Oberlin Tradition Thrives in Musical Union Show

Musical+Union+Director+Jason+Harris+conducts+a+range+of+vocal+talent+in+an+uplifting+concert.+The+Musical+Union+brought+audience+members+to+their+feet+at+Finney+Chapel+last+Sunday.
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Oberlin Tradition Thrives in Musical Union Show

Musical Union Director Jason Harris conducts a range of vocal talent in an uplifting concert. The Musical Union brought audience members to their feet at Finney Chapel last Sunday.

Musical Union Director Jason Harris conducts a range of vocal talent in an uplifting concert. The Musical Union brought audience members to their feet at Finney Chapel last Sunday.

Mike Plotz

Musical Union Director Jason Harris conducts a range of vocal talent in an uplifting concert. The Musical Union brought audience members to their feet at Finney Chapel last Sunday.

Mike Plotz

Mike Plotz

Musical Union Director Jason Harris conducts a range of vocal talent in an uplifting concert. The Musical Union brought audience members to their feet at Finney Chapel last Sunday.

Sam Rueckert, Staff Writer

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The Oberlin Musical Union, an impressive combination of College Choir members and Voice majors, as well as other community members and College vocalists, has been an Oberlin tradition for 178 years. Their Sunday Concert upheld high expectations set by the collective over the years. The choir jolted into George Frideric Handel’s “Zadok the Priest” with a strong burst of energy. Though the performers sang with only the organ as musical accompaniment, there was no apparent lack of gusto. Notably, the choir managed to flawlessly navigate the complex rhythmic structure of the piece, leaving Finney Chapel in dead silence after its final “hallelujah.”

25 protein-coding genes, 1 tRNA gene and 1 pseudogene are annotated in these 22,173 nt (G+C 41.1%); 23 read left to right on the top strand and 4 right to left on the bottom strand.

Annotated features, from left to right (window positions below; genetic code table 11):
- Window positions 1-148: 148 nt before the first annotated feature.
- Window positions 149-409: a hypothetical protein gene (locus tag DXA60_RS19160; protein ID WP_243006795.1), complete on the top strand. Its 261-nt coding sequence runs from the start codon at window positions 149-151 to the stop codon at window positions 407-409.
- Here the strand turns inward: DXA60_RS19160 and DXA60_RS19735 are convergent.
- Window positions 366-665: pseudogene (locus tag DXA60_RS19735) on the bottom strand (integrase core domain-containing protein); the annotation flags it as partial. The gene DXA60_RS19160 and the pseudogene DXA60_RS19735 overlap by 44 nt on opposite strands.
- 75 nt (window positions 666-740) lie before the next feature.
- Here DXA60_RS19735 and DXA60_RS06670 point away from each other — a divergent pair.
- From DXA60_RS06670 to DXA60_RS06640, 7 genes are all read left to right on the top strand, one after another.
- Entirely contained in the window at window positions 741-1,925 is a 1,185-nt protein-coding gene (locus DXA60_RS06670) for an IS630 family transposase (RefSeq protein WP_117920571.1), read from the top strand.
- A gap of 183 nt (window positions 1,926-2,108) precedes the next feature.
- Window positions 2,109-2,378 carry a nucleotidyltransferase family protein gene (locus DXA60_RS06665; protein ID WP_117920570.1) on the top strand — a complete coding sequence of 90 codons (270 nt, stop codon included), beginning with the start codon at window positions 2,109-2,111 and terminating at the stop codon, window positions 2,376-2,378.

The choir’s next piece, a sweeter composition by Herbert Howells titled “O pray for the peace of Jerusalem,” began simply and grew slowly more complicated. The singers’ monophonic voices began to vary with one another, creating an odd sense of comfort. The choir displayed a similar level of virtuosity in its first piece, although the sopranos got a little too carried away with vibrato. Although the singers were strong individually, the aggregate of voices created an overwhelming amount of noise.
 In the middle of the piece, the intensity of the voices decreased. This turn initially seemed chant-like but gradually reached similar complexity to the first half of thepiece. As it progressed, there were times when the voices sounded disparate, though through no fault of the singers. The disparity emphasized the togetherness of the voices that in the end prevailed, which perhaps related to the message of text: to strive for unity in the city of Jerusalem.

The piece that followed was “Rejoice in the Lamb” by Benjamin Britten, which included four vocal solos spaced out throughout the piece, each catering to a different vocal range. The solos, performed by Conservatory senior Sarah Pellington, Conservatory junior Anne Stillwagon, Conservatory senior Daniel King and Conservatory sophomore Tayte Mitchell, each had a very different feel.

The choir finished its performance with a very familiar tune: “Jerusalem” by Charles Hubert Hastings Parry. The execution was well paced and the performance did not last too long. After the choir sang its last note, it received a standing ovation from the audience. Overall the performance was impressive and met the standards set years ago by the choir.

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